The Top Four Take-Aways from Last Presidential Debate

Written by Leonora Cravotta

Sixty-five million viewers tuned in to see the second presidential debate between Republican nominee Donald Trump and Democratic nominee Hillary Clinton on Sunday, October 9 at Washington University in St. Louis. The ratings were far less than the 84 million who tuned into the first presidential debate, but at near parity with the 65.6 million viewers for the October, 2012 second presidential debate between President Barack Obama and Republican nominee Mitt Romney.

While second debates typically draw fewer viewers than first debates, ratings expectations were high for the second Clinton-Trump face off in the wake of the two Friday surprises, the release of a 2005 audiotape where Donald Trump made lewd comments about women, and a WikiLeaks release of Hillary Clinton telling a Wall Street audience that she dreams about a “borderless society.”

While the numbers for the second presidential debate were unremarkable, the evening’s spectacle met expectations. Here are my top take-aways:

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1. Donald Trump Successfully Stabilized his Campaign

Donald Trump did an incredible job of turning the conversation away from the 2005 audiotape where he was overheard with then-Access Hollywood Reporter Billy Bush (George Herbert Walker Bush’s nephew) making lewd comments about women while en route to a cameo appearance on the daytime drama “Days of Our Lives.” Trump repeatedly said that he was sorry about his comments and then proceeded to hit Hillary Clinton hard on her respective scandals including the 33,000 emails she deleted.

Trump also succeeded in delivering substantive comments about other topics including ISIS, the Supreme Court, etc. Trump also accused former president Bill Clinton of being a rapist and criticized Hillary Clinton’s public defender career where she once represented a rapist who attacked a twelve-year-old. Footage exists of Mrs. Clinton laughing while describing how she got the rapist off on a technicality.  Trump also commented that if he were to become president, he would order a federal investigation into Clinton’s activities, which would result in her being imprisoned.

2. Media Bias Is Still Alive and Well

While the October 9 debate’s moderators CNN’s Anderson Cooper and ABC’s Martha Raddatz were not as blatantly biased towards Clinton as NBC’s Lester Holt was during the first presidential debate, there were still several moments where the moderators were much harder on Trump than on Clinton. For instance, approximately the first half hour of the debate was devoted to questions about the audiotape.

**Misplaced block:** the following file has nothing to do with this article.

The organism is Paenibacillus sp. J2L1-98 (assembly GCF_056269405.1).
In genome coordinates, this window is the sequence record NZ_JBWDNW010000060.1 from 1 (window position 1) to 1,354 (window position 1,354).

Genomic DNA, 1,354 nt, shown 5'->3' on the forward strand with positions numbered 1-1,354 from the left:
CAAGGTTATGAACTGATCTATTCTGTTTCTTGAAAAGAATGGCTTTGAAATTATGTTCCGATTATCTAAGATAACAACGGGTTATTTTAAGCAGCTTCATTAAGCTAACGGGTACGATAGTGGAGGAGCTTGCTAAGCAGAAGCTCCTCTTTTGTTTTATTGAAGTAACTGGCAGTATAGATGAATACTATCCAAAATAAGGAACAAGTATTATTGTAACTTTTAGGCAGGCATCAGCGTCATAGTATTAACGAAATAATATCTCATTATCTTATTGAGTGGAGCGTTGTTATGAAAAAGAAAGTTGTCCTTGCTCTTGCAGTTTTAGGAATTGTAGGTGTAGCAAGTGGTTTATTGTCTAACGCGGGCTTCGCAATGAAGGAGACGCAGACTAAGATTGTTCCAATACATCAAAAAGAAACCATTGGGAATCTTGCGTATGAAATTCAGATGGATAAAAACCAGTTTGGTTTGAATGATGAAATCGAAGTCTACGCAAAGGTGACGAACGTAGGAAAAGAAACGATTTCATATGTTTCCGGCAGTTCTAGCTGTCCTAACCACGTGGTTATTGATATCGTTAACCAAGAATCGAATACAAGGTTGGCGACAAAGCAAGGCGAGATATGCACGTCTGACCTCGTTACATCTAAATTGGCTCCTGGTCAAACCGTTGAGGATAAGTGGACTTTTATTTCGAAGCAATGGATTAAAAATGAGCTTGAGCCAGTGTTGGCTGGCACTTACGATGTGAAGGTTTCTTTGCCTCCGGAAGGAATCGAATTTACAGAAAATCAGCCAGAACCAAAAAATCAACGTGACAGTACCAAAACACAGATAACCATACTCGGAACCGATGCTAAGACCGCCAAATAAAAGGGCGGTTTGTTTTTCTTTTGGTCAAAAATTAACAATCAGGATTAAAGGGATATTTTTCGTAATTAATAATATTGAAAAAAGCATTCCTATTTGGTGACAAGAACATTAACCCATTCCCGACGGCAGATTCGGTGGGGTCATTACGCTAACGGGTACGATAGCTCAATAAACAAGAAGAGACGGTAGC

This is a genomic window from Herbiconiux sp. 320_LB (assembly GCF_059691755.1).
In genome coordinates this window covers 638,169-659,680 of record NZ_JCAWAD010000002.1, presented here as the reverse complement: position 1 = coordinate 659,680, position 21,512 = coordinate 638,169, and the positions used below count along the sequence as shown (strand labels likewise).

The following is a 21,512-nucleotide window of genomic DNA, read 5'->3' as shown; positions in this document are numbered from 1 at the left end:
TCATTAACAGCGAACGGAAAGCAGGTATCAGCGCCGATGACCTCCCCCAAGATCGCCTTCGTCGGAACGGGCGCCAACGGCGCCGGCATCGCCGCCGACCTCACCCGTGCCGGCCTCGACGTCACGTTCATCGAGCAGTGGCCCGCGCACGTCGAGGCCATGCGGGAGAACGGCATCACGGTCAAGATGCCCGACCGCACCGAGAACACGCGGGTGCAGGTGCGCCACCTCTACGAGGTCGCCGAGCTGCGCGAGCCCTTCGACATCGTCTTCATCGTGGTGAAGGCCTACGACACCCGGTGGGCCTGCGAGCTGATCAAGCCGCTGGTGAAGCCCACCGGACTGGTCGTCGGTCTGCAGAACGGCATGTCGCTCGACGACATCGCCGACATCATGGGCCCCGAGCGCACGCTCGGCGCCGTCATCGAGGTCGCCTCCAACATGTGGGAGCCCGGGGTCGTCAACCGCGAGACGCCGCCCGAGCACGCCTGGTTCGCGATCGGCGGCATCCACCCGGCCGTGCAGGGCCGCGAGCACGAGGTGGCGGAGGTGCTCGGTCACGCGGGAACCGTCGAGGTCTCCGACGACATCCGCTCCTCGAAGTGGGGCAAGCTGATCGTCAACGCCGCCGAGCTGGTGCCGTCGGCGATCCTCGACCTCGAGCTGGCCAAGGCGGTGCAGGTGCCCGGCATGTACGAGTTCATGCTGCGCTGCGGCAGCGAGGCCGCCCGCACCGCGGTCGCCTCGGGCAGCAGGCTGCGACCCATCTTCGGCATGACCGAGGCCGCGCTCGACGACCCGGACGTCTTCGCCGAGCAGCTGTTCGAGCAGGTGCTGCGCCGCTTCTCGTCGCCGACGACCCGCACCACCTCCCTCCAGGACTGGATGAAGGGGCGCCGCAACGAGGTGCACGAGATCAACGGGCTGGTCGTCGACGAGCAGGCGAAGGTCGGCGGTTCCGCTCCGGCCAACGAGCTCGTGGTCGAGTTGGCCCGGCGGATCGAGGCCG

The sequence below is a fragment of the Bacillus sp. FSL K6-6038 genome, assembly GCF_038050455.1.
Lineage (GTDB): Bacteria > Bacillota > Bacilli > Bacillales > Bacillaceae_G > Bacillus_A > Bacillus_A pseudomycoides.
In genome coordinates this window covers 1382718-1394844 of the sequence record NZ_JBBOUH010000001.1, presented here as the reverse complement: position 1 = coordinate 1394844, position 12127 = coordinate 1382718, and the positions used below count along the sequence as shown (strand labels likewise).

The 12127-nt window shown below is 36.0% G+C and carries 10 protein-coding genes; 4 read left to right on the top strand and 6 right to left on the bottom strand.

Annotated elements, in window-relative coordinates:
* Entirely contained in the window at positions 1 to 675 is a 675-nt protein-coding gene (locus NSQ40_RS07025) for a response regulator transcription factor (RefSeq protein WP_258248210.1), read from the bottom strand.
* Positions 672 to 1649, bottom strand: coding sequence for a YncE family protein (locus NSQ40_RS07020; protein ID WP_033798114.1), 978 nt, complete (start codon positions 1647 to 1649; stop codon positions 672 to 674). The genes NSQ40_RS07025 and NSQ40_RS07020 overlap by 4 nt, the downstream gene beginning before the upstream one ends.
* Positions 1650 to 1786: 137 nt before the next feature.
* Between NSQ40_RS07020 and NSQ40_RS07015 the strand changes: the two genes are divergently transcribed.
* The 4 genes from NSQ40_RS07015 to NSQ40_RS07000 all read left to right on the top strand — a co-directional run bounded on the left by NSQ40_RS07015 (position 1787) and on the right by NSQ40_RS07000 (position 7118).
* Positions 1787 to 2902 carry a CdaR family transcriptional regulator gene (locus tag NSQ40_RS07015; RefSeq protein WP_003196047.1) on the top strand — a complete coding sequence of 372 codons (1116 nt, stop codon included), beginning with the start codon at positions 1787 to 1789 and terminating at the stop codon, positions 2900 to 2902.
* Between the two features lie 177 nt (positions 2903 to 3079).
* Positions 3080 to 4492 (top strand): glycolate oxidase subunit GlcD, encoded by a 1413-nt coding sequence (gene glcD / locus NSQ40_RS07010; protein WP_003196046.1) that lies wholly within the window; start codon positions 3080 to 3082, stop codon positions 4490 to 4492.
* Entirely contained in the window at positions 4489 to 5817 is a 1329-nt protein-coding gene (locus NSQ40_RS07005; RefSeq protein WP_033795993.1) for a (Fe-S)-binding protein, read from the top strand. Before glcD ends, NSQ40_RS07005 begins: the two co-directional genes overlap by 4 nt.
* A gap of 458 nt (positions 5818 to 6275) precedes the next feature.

During this time frame, Anderson Cooper accused Donald Trump of “bragging that he sexually assaulted women.” Making inappropriate comments about women may be inexcusable from a decorum standpoint, but graphic language does not equal  “sexual assault.”

Martha Raddatz also forgot for a few moments that she was a moderator at the debate and not a participant when she started disagreeing with Donald Trump about Middle East policy. In addition,  once again, the moderators failed to question Hillary Clinton about the Clinton Foundation.

3.  Abraham Lincoln Is Still Relevant

The evening’s most memorable moment came when Hillary Clinton was questioned about the recently released transcript from a speech which she delivered to the National Multi-Housing Council in April, 2013 where she spoke about politicians having a public and private stance on issues. Somehow when responding to the ethics of this position, she pivoted the conversation to Abraham Lincoln. Apparently, Mrs. Clinton had recently seen the Spielberg film “Lincoln” shortly before she delivered the speech and it got her thinking about Lincoln using different arguments to convince different people to vote for the 13th amendment. Donald Trump accused Clinton of lying and said that she is now “blaming the lie on the late, great Abraham Lincoln. That’s one I haven’t heard. OK, Honest Abe never lied. That’s a good thing. That’s the difference between Abraham and you.”

4.  The Candidates Can Say Something Nice About Each Other

The last question of the evening was “regardless of the current rhetoric, would either of you name one positive thing that you respect in one another?” Both candidates delivered genuine compliments to their respective opponents. Clinton complimented Trump by saying, “His children are incredibly able and devoted, and I think that says a lot about Donald. I don’t agree with nearly anything else he says or does, but I do respect that.” Trump returned the kindness by saying “I will say this about Hillary. She doesn’t quit. She doesn’t give up. I respect that. I tell it like it is. She’s a fighter. I disagree with much of what she’s fighting for. I do disagree with her judgment in many cases. But she does fight hard, and she doesn’t quit, and she doesn’t give up. And I consider that to be a very good trait.”

The next presidential debate is scheduled for Wednesday October 19 in Las Vegas. Fox News’ Chris Wallace will moderate.

The views expressed in this opinion article are solely those of their author and are not necessarily either shared or endorsed by

About the author

Leonora Cravotta

About Leonora Cravotta: Leonora Cravotta is the Program & Talent Director for Red State Talk Radio, the Co-Host for the Scott Adams Show, a political radio talk show, and a syndicated writer for conservative publications. Her professional background includes over fifteen years in corporate and nonprofit marketing. She holds a B.A. in English and French from Denison University, an M.A. in English from University of Kentucky and an M.B.A. from Fordham University. The Scott Adams show is available on, iTunes, Tune-In, Spreaker, Stitcher and Soundcloud.

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